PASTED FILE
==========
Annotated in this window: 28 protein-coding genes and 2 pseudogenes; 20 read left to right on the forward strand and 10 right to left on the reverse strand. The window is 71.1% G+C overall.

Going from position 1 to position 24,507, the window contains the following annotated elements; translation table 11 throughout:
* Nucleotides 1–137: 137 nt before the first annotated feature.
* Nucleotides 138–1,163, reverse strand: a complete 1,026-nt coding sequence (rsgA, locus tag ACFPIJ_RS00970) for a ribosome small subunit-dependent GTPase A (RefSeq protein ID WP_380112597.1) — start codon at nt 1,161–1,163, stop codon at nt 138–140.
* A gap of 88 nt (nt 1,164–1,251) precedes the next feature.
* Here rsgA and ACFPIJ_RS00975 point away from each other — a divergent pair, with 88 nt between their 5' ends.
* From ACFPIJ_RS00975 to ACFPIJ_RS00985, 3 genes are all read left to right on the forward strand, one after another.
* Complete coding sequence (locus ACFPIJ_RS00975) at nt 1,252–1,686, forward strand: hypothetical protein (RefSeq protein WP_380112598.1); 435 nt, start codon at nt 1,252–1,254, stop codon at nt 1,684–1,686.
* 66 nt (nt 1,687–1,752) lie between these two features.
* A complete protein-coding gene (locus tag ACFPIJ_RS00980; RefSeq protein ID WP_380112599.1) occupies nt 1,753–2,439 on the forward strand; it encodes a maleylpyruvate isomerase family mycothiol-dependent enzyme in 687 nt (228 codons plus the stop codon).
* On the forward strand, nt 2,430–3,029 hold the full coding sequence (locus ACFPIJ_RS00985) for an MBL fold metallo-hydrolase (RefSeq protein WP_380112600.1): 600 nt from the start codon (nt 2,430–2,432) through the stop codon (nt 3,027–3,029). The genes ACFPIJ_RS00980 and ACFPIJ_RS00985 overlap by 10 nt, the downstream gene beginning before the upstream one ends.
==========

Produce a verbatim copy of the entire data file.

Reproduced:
Annotated in this window: 28 protein-coding genes and 2 pseudogenes; 20 read left to right on the forward strand and 10 right to left on the reverse strand. The window is 71.1% G+C overall.

Going from position 1 to position 24,507, the window contains the following annotated elements; translation table 11 throughout:
* Nucleotides 1–137: 137 nt before the first annotated feature.
* Nucleotides 138–1,163, reverse strand: a complete 1,026-nt coding sequence (rsgA, locus tag ACFPIJ_RS00970) for a ribosome small subunit-dependent GTPase A (RefSeq protein ID WP_380112597.1) — start codon at nt 1,161–1,163, stop codon at nt 138–140.
* A gap of 88 nt (nt 1,164–1,251) precedes the next feature.
* Here rsgA and ACFPIJ_RS00975 point away from each other — a divergent pair, with 88 nt between their 5' ends.
* From ACFPIJ_RS00975 to ACFPIJ_RS00985, 3 genes are all read left to right on the forward strand, one after another.
* Complete coding sequence (locus ACFPIJ_RS00975) at nt 1,252–1,686, forward strand: hypothetical protein (RefSeq protein WP_380112598.1); 435 nt, start codon at nt 1,252–1,254, stop codon at nt 1,684–1,686.
* 66 nt (nt 1,687–1,752) lie between these two features.
* A complete protein-coding gene (locus tag ACFPIJ_RS00980; RefSeq protein ID WP_380112599.1) occupies nt 1,753–2,439 on the forward strand; it encodes a maleylpyruvate isomerase family mycothiol-dependent enzyme in 687 nt (228 codons plus the stop codon).
* On the forward strand, nt 2,430–3,029 hold the full coding sequence (locus ACFPIJ_RS00985) for an MBL fold metallo-hydrolase (RefSeq protein WP_380112600.1): 600 nt from the start codon (nt 2,430–2,432) through the stop codon (nt 3,027–3,029). The genes ACFPIJ_RS00980 and ACFPIJ_RS00985 overlap by 10 nt, the downstream gene beginning before the upstream one ends.